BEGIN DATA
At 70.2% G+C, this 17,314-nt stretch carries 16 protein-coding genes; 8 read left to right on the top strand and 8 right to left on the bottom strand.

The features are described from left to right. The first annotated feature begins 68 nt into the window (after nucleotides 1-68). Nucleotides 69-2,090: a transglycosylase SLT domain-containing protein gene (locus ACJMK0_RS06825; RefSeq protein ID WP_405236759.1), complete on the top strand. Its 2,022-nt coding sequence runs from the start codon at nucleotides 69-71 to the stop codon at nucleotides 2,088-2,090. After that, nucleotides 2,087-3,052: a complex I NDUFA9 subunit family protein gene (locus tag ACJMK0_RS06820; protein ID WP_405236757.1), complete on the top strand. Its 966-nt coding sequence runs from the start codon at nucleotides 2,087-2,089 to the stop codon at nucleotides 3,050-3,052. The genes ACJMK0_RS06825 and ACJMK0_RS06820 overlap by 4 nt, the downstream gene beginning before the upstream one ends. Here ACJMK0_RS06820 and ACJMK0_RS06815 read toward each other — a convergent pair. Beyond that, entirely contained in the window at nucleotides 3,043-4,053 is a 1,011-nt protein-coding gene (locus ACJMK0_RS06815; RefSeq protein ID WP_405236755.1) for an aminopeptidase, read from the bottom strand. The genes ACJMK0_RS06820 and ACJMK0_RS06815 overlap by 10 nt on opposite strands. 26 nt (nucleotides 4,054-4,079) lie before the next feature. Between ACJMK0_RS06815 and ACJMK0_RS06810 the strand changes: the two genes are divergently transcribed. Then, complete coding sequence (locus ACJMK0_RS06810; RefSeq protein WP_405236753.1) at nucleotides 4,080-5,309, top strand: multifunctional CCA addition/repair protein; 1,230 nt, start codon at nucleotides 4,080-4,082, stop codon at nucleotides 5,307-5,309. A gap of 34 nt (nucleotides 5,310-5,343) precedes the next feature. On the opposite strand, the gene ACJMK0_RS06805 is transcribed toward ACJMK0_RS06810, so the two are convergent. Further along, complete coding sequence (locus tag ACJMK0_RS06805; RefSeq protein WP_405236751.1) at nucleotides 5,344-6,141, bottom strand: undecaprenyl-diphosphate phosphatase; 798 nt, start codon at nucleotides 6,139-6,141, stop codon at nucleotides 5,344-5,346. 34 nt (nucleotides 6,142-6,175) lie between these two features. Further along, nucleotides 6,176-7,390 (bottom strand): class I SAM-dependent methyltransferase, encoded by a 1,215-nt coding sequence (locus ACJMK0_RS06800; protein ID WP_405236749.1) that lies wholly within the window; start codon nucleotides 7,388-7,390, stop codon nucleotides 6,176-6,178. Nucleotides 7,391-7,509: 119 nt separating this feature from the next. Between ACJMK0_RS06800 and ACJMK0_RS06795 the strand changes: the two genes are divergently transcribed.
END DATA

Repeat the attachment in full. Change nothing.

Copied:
At 70.2% G+C, this 17,314-nt stretch carries 16 protein-coding genes; 8 read left to right on the top strand and 8 right to left on the bottom strand.

The features are described from left to right. The first annotated feature begins 68 nt into the window (after nucleotides 1-68). Nucleotides 69-2,090: a transglycosylase SLT domain-containing protein gene (locus ACJMK0_RS06825; RefSeq protein ID WP_405236759.1), complete on the top strand. Its 2,022-nt coding sequence runs from the start codon at nucleotides 69-71 to the stop codon at nucleotides 2,088-2,090. After that, nucleotides 2,087-3,052: a complex I NDUFA9 subunit family protein gene (locus tag ACJMK0_RS06820; protein ID WP_405236757.1), complete on the top strand. Its 966-nt coding sequence runs from the start codon at nucleotides 2,087-2,089 to the stop codon at nucleotides 3,050-3,052. The genes ACJMK0_RS06825 and ACJMK0_RS06820 overlap by 4 nt, the downstream gene beginning before the upstream one ends. Here ACJMK0_RS06820 and ACJMK0_RS06815 read toward each other — a convergent pair. Beyond that, entirely contained in the window at nucleotides 3,043-4,053 is a 1,011-nt protein-coding gene (locus ACJMK0_RS06815; RefSeq protein ID WP_405236755.1) for an aminopeptidase, read from the bottom strand. The genes ACJMK0_RS06820 and ACJMK0_RS06815 overlap by 10 nt on opposite strands. 26 nt (nucleotides 4,054-4,079) lie before the next feature. Between ACJMK0_RS06815 and ACJMK0_RS06810 the strand changes: the two genes are divergently transcribed. Then, complete coding sequence (locus ACJMK0_RS06810; RefSeq protein WP_405236753.1) at nucleotides 4,080-5,309, top strand: multifunctional CCA addition/repair protein; 1,230 nt, start codon at nucleotides 4,080-4,082, stop codon at nucleotides 5,307-5,309. A gap of 34 nt (nucleotides 5,310-5,343) precedes the next feature. On the opposite strand, the gene ACJMK0_RS06805 is transcribed toward ACJMK0_RS06810, so the two are convergent. Further along, complete coding sequence (locus tag ACJMK0_RS06805; RefSeq protein WP_405236751.1) at nucleotides 5,344-6,141, bottom strand: undecaprenyl-diphosphate phosphatase; 798 nt, start codon at nucleotides 6,139-6,141, stop codon at nucleotides 5,344-5,346. 34 nt (nucleotides 6,142-6,175) lie between these two features. Further along, nucleotides 6,176-7,390 (bottom strand): class I SAM-dependent methyltransferase, encoded by a 1,215-nt coding sequence (locus ACJMK0_RS06800; protein ID WP_405236749.1) that lies wholly within the window; start codon nucleotides 7,388-7,390, stop codon nucleotides 6,176-6,178. Nucleotides 7,391-7,509: 119 nt separating this feature from the next. Between ACJMK0_RS06800 and ACJMK0_RS06795 the strand changes: the two genes are divergently transcribed.